Wild (2014) Film Review

Cheryl (Reece Witherspoon) has had a tough life – single mother who died quite young, going off the rails, drugs and sex and a failed marriage – and so she walks across American on her own to find herself. That sounds a bit glib, but that’s kind of it.

There will be people who find this inspiring. Apparently, the book is amazingly inspiring. I thought it was good. The problem was that it’s almost impossible for a film of nearly two hours to properly capture such a big event. Yes, I got that she was tired and made mistakes and was injured and was alone and had a terrible life, but I didn’t really feel it. The way the flashbacks were cut in was nice, kept the flow. I think it is a very good movie. I just didn’t really like it.

Wild was nominated for Oscars for Best Performance by an Actress in a Leading Role (Reese Witherspoon) and Best Performance by an Actress in a Supporting Role (Laura Dern), for a Golden Globe for Best Performance by an Actress in a Motion Picture – Drama (Reese Witherspoon) and a BAFTA for Best Leading Actress (Reese Witherspoon).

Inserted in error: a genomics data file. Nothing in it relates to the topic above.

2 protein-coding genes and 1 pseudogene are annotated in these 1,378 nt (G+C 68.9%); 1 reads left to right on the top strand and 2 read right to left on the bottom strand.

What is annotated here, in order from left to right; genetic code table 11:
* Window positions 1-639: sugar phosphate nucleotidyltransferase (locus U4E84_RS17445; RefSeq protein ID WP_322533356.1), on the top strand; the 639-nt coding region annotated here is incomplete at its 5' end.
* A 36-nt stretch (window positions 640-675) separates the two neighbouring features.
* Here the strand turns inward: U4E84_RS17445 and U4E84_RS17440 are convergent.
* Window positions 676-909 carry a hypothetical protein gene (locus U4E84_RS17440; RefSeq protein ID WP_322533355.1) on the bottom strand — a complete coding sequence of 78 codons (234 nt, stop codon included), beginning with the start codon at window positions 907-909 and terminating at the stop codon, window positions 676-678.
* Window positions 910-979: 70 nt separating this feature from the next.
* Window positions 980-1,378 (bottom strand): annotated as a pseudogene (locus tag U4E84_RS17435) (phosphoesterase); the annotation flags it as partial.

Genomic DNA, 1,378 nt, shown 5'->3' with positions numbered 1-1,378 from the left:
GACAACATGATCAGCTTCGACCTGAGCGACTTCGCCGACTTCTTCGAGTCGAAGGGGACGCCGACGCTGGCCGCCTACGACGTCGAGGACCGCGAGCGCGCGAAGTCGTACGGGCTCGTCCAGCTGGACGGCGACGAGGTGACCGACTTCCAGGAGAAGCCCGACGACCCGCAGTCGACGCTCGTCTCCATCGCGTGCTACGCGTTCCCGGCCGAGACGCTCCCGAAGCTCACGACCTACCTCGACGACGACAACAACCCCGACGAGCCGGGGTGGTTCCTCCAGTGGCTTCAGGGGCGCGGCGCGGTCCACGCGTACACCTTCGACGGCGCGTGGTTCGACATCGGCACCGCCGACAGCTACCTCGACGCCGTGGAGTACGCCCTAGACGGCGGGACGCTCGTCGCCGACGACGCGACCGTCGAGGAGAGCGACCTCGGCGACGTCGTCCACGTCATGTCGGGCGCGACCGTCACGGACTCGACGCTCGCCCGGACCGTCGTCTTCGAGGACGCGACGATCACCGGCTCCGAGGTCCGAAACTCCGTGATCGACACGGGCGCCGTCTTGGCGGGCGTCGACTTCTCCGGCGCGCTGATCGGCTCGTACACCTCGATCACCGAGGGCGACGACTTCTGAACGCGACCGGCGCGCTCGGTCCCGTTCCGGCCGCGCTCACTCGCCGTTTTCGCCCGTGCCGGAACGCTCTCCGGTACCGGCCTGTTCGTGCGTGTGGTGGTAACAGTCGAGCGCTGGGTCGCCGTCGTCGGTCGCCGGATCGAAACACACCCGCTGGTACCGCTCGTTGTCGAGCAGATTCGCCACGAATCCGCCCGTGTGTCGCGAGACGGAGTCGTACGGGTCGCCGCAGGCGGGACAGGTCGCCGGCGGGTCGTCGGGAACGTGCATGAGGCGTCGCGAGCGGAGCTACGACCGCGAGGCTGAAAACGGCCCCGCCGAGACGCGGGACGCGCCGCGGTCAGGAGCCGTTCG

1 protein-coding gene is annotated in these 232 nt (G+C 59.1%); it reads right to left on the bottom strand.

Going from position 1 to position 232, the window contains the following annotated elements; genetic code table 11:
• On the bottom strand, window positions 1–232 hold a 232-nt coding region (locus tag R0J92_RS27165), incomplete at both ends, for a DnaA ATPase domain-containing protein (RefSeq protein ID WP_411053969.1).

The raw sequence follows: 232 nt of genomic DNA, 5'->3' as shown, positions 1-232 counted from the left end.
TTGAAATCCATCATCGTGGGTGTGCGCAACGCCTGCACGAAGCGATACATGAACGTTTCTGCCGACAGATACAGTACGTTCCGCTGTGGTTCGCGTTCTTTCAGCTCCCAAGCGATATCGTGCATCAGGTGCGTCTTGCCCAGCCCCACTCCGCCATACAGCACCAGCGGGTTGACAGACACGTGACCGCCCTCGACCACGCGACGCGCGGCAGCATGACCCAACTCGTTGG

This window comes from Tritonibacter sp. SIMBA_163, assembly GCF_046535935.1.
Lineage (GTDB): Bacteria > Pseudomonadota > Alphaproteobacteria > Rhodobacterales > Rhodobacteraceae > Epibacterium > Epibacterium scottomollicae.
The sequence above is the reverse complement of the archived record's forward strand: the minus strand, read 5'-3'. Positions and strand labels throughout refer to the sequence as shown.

This Means War (2012) Film Review


FDR (Chris Pine) and Tuck (Tom Hardy) are spies. FDR is a womaniser who has no inclination to get attached. Tuck has a son with his ex-wife and doesn’t trust women anymore. Then there is Lauren (Reese Witherspoon), a woman who moved following her heart, but the relationship ended and now she sees him with his perfect finance everywhere. Somehow, she ends up dating both, however for them, it is a competition.

Surprisingly enough, I hated this film. Why on earth did I think that names like Tom Hardy and Reese Witherspoon would be enough to save this dog of an idea? Firstly, am I really watching (another) film where the woman is the ‘prize’? Secondly, I’ve been taught from watching films that spies are professionals who save us from the bad guys (okay, that’s clearly my issue) and yet these two are using all their resources to get laid. Thirdly, rooms of men creepily watching the dates… really creepily… Oh, for crying out loud. What was I thinking watching this? People… MAKE BETTER FILMS!